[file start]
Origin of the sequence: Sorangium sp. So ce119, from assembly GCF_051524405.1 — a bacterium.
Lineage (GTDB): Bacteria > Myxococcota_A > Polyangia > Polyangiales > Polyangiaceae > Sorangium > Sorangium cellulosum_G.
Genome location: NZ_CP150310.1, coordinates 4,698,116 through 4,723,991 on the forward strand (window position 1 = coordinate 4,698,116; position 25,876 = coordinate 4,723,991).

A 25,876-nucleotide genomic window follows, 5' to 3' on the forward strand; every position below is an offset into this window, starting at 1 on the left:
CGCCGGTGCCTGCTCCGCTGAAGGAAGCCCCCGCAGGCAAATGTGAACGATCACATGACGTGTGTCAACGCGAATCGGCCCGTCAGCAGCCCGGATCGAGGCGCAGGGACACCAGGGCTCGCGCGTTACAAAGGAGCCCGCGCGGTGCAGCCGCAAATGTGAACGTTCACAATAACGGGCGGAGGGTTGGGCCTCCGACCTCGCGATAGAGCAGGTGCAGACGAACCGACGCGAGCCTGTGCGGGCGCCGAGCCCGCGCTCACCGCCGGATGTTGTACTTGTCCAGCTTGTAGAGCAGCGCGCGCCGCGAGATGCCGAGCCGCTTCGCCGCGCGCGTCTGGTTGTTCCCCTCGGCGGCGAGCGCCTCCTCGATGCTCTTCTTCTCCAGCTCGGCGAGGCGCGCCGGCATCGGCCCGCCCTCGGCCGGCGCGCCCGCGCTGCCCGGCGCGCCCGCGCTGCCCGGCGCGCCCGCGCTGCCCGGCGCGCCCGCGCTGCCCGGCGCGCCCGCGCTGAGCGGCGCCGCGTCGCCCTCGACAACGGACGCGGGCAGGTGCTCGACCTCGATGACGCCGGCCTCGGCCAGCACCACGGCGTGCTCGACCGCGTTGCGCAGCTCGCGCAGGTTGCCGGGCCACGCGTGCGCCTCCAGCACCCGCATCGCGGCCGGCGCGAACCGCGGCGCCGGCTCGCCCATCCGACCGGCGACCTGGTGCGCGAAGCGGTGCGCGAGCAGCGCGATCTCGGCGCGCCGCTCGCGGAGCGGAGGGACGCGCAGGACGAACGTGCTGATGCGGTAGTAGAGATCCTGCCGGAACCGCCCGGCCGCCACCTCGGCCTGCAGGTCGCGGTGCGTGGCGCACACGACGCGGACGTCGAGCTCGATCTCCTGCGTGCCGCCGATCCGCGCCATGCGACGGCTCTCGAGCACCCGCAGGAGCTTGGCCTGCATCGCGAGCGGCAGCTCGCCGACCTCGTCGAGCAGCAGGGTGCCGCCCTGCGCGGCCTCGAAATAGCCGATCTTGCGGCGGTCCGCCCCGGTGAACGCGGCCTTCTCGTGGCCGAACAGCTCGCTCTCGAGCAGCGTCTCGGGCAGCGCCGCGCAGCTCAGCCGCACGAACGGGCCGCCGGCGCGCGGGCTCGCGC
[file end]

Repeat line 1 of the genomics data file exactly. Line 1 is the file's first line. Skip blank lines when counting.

Origin of the sequence: Sorangium sp. So ce119, from assembly GCF_051524405.1 — a bacterium.